Abstract / Description of output
Despite the impressive amount of empirical research on lobbying, a fundamental question remains overlooked. How do interest groups choose to lobby different sides of an issue? We argue that how groups choose sides is a function of firm-level economic activity. By studying a highly salient regulatory issue, the EU’s General Data Protection Regulation, and using a novel dataset of lobbying, we reveal that a group’s main economic sector matters most. Firms operating in finance and retail face unique costs and are incentivized to lobby against the GDPR. However, these groups are outgunned by a large, heterogeneous group of firms with superiorlobbying firepower on the other side of the issue.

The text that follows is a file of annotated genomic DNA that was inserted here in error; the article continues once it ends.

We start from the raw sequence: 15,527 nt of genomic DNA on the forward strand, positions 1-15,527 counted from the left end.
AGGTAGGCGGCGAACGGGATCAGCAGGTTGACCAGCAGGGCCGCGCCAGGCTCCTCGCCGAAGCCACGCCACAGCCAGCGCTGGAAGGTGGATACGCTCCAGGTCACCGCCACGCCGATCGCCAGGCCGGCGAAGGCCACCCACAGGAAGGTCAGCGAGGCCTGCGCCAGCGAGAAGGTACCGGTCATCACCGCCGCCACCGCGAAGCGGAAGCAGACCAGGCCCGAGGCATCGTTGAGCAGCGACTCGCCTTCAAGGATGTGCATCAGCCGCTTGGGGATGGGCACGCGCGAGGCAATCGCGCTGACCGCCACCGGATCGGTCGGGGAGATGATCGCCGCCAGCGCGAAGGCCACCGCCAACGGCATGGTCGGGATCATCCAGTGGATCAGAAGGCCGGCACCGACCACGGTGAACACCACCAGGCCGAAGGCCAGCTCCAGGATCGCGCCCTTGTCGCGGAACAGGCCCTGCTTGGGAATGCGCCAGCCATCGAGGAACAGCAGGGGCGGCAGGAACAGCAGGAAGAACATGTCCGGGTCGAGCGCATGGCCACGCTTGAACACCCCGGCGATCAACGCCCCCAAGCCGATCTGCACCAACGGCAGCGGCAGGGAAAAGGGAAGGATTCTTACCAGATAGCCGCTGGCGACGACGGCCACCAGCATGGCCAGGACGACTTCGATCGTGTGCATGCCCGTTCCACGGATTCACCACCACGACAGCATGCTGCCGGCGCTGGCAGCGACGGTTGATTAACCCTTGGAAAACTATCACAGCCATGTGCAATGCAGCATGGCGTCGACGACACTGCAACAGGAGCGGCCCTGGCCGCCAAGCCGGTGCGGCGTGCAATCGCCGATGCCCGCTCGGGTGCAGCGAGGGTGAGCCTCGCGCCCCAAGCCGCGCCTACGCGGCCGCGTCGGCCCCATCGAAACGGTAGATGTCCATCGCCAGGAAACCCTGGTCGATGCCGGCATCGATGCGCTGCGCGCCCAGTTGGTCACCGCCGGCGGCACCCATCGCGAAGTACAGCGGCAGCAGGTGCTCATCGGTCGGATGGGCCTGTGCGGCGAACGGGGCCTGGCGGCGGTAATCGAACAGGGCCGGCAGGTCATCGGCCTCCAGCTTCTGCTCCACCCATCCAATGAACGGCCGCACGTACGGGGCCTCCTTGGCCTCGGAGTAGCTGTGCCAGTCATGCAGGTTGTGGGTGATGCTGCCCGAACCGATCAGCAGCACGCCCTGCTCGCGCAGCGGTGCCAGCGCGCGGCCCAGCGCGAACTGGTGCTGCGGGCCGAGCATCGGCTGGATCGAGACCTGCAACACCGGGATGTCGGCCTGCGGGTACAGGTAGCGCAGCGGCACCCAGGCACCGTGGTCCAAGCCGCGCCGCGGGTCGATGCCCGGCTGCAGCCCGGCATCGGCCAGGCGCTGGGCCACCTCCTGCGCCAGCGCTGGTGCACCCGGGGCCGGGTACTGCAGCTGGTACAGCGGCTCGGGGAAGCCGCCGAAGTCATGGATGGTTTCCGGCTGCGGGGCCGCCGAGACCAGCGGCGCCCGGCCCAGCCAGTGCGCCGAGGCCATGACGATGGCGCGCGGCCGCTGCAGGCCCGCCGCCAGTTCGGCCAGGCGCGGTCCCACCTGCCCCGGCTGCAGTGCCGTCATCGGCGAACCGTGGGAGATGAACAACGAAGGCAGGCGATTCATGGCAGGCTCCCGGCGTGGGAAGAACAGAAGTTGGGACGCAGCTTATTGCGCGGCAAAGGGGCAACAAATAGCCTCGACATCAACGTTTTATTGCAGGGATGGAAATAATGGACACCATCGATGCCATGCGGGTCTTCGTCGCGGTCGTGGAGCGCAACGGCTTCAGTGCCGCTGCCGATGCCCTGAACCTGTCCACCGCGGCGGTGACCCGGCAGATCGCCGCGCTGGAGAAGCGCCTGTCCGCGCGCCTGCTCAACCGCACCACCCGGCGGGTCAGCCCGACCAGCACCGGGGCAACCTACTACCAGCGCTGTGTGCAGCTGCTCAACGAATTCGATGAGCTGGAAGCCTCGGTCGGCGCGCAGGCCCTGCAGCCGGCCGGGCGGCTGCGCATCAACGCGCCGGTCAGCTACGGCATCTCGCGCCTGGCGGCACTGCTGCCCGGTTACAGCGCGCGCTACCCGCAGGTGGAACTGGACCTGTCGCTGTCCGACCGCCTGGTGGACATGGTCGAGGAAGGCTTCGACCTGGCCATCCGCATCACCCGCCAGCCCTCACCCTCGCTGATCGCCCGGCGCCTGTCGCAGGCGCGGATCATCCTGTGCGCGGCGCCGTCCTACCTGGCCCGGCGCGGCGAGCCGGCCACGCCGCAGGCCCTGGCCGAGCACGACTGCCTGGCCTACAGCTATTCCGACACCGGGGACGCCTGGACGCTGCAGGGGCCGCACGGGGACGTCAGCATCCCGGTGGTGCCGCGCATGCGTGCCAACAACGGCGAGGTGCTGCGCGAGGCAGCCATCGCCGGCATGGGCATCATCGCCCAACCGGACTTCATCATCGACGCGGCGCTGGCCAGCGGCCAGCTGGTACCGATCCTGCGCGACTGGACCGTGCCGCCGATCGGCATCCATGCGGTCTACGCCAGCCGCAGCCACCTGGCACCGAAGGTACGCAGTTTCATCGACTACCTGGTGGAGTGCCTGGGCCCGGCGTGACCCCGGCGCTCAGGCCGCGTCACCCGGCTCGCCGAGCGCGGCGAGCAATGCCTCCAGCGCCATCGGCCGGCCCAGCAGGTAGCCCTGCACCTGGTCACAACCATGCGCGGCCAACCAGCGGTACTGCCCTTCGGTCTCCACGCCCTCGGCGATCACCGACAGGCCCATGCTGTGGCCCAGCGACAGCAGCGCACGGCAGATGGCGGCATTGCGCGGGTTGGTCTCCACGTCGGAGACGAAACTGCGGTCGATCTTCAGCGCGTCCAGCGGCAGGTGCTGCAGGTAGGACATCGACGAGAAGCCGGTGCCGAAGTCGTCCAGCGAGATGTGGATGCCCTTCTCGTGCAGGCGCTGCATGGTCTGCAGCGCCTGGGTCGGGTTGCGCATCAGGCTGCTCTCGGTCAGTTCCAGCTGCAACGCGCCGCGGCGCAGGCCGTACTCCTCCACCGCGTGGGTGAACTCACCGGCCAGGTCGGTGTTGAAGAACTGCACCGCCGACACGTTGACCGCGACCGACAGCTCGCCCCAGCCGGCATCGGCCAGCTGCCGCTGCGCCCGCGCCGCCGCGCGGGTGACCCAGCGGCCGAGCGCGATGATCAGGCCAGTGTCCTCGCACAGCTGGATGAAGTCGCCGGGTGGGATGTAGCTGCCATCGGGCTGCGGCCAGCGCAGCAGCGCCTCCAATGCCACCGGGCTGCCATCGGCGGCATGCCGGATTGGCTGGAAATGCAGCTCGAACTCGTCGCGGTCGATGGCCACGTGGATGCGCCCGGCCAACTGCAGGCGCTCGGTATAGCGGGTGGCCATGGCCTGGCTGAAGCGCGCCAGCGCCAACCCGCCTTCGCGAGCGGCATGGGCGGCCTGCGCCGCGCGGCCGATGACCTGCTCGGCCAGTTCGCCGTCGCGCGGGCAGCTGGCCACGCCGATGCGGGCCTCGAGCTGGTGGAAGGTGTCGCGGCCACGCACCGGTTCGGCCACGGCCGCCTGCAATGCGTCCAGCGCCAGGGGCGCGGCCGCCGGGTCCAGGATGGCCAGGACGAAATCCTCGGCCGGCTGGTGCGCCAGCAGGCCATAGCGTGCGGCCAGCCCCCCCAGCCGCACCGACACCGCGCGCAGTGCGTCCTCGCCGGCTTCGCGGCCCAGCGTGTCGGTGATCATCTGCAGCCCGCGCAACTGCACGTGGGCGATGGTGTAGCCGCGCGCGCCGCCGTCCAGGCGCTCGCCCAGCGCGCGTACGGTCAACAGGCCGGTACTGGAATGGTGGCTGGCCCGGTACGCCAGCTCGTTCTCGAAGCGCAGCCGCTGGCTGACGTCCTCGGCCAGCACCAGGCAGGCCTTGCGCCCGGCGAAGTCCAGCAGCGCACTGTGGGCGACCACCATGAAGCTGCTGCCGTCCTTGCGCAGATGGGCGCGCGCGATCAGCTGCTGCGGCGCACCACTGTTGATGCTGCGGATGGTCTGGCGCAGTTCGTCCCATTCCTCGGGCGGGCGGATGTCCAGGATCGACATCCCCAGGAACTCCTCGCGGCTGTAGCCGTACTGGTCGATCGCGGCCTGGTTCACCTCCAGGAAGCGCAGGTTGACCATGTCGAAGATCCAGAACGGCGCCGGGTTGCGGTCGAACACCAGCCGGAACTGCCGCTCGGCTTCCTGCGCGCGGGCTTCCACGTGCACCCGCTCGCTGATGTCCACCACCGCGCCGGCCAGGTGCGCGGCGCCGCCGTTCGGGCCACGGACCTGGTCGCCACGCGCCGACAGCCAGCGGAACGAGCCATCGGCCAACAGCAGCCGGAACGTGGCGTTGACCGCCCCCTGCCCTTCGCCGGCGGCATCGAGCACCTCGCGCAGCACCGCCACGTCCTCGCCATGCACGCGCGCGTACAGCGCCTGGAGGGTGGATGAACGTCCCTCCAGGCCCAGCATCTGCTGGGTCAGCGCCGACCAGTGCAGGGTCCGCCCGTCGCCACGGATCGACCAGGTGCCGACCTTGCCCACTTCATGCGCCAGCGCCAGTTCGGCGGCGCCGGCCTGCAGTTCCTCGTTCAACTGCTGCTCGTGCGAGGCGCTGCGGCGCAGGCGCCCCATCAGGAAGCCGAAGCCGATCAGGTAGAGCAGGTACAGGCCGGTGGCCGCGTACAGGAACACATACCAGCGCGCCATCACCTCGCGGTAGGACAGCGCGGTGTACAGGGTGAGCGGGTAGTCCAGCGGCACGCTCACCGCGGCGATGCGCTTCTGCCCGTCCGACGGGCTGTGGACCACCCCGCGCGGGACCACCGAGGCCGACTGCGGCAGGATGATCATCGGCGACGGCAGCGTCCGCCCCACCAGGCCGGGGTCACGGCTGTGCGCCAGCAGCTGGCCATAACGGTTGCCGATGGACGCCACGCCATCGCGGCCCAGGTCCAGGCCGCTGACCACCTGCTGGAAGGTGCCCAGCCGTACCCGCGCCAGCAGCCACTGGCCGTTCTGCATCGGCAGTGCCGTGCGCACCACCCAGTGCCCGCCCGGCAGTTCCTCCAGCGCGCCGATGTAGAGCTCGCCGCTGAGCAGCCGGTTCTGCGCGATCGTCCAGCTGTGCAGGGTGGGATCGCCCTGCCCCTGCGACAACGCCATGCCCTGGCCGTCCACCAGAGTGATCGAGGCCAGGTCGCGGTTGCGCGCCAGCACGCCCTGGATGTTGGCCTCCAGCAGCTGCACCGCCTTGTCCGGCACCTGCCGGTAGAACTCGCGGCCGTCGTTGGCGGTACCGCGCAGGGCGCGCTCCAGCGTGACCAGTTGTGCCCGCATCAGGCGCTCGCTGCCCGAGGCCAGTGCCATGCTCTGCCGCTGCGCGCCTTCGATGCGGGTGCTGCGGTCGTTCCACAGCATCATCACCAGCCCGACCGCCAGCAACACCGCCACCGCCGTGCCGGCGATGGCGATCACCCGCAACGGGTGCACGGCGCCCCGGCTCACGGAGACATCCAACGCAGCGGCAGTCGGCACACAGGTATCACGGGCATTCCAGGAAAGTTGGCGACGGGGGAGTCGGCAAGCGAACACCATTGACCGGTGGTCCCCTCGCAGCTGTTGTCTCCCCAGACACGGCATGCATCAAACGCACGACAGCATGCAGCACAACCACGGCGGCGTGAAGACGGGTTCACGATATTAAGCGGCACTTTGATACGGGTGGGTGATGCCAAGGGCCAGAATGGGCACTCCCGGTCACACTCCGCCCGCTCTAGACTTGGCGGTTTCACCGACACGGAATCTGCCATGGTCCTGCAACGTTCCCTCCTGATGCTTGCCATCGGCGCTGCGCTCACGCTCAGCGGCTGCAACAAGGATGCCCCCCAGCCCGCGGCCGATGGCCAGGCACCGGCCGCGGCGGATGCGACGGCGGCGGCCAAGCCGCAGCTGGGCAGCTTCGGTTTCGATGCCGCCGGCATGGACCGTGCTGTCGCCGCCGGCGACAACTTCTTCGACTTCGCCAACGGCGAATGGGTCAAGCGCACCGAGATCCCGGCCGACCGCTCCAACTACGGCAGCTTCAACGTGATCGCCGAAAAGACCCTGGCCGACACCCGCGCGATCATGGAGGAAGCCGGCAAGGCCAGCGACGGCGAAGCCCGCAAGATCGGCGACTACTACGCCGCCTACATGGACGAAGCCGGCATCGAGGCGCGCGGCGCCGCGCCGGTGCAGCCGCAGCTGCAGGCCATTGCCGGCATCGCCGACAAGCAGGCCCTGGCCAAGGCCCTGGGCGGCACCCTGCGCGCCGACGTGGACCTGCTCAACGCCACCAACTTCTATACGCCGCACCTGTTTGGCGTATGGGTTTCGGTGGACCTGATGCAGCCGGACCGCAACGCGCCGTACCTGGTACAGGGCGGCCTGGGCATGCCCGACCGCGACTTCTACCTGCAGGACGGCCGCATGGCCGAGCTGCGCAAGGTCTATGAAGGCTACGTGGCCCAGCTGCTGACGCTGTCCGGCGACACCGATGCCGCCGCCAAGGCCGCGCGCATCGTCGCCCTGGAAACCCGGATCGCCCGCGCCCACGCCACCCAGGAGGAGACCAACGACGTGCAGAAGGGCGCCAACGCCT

Keywords / Materials (for Non-textual outputs)
- data protection
- European Union
- financial industry groups
- interest groups